Q21  Lord Jordan: I believe the UK has a good record on these trade negotiations. Perhaps one of the worst possible outcomes would be for the UK to make an offer that it cannot deliver on behalf of Europe. There is some talk now that people like Mandelson are saying things that a lot of people in Europe are not happy with as we go towards this set of negotiations. The question I wanted to home in on was have you got any specific indications that the less developed countries are prepared to make any real progress? India has been mentioned. It is quite clear that India, along with many others, want to make progress on the things they want to expand on and ring-fence their weaknesses. Do you have any indications that there will be a breakthrough in that area? You have talked about Brazil possibly having something in its back pocket. Is there more than just that that gives you some optimism that this particular round is going to see a breakthrough because, quite frankly, certainly the last five to almost ten years have been pretty negative?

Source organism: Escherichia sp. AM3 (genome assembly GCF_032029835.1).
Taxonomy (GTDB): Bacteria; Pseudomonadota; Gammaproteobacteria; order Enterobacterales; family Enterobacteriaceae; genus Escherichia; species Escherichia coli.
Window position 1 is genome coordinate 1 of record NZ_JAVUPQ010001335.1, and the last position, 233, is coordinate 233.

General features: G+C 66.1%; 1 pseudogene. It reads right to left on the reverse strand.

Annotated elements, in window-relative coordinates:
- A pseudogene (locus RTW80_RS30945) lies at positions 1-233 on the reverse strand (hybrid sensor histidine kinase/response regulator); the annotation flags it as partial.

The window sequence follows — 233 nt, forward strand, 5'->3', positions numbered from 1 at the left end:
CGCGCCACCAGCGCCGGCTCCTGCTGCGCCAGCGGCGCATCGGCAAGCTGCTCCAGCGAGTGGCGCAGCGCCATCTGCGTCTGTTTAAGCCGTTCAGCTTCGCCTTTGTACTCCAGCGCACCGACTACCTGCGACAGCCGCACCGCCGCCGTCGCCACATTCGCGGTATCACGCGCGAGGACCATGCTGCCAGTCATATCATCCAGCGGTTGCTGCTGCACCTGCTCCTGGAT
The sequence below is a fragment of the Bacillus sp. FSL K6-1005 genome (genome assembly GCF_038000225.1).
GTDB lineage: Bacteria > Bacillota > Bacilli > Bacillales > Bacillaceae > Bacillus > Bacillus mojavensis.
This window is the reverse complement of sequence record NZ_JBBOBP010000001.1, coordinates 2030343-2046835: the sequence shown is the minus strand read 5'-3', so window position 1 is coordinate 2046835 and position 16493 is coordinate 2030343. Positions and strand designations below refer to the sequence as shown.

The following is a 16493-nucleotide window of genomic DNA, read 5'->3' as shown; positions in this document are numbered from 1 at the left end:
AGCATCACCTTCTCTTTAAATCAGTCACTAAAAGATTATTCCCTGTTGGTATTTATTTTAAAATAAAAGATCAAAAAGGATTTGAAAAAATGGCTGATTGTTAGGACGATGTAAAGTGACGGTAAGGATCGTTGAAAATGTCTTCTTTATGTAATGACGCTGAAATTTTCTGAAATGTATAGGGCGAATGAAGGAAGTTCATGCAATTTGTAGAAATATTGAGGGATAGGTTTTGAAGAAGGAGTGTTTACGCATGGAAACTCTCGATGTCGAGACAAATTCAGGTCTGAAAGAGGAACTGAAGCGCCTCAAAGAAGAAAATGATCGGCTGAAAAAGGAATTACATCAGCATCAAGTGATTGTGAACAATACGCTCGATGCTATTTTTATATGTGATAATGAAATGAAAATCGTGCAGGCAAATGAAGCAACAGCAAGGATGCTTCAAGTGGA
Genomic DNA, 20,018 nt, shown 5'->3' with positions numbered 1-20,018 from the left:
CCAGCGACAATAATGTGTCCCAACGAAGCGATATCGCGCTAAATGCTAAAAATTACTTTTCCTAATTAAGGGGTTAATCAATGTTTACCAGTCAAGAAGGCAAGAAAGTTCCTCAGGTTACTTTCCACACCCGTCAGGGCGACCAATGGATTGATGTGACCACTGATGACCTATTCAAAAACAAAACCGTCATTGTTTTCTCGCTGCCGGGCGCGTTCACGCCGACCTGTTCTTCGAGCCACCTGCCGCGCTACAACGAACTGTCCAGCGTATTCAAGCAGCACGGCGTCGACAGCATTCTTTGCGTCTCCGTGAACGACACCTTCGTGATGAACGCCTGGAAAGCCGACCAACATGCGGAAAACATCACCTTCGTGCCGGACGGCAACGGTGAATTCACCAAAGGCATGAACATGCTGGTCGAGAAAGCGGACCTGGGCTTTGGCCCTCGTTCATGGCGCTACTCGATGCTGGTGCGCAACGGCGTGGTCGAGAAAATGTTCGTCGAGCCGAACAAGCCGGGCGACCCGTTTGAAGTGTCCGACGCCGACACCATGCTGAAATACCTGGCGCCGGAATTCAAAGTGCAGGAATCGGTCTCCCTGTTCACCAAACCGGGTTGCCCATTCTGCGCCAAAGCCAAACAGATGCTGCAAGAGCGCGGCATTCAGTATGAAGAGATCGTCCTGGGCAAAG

Ian Pearson: Let me say in response that I think there are number of areas that I want to cover. Firstly, when it comes to the least developed countries, which are recognised as a category and when it comes to weak and vulnerable countries as well, I do not see any problem and the EU does not see any problem in allowing duty-free and quota-free access to EU markets. That has been our position in the negotiations and we would like to get the United States and other countries all signed up to that. When I was talking about us wanting the more advanced developing countries to sign up to this, I just want to re-emphasise that because I believe that should be possible and would be a tremendous opportunity for those least developed countries. When it comes to China, when it comes to India and other countries, we have a category of "developing countries" which includes countries at very different stages of development. In the case of China and India these are two countries that are going to become world economic superpowers over the next ten or 15 years if not sooner. I do not think it is possible that you can actually start to say let's have new categories and some developing countries are more developed than others. That will not wash. However, I do not think it is unreasonable to expect China and India to do more as part of the negotiations, to do more when it comes to services, to do more when it comes to opening up their markets to the least developed countries. We would certainly from the UK perspective want to encourage them to do so.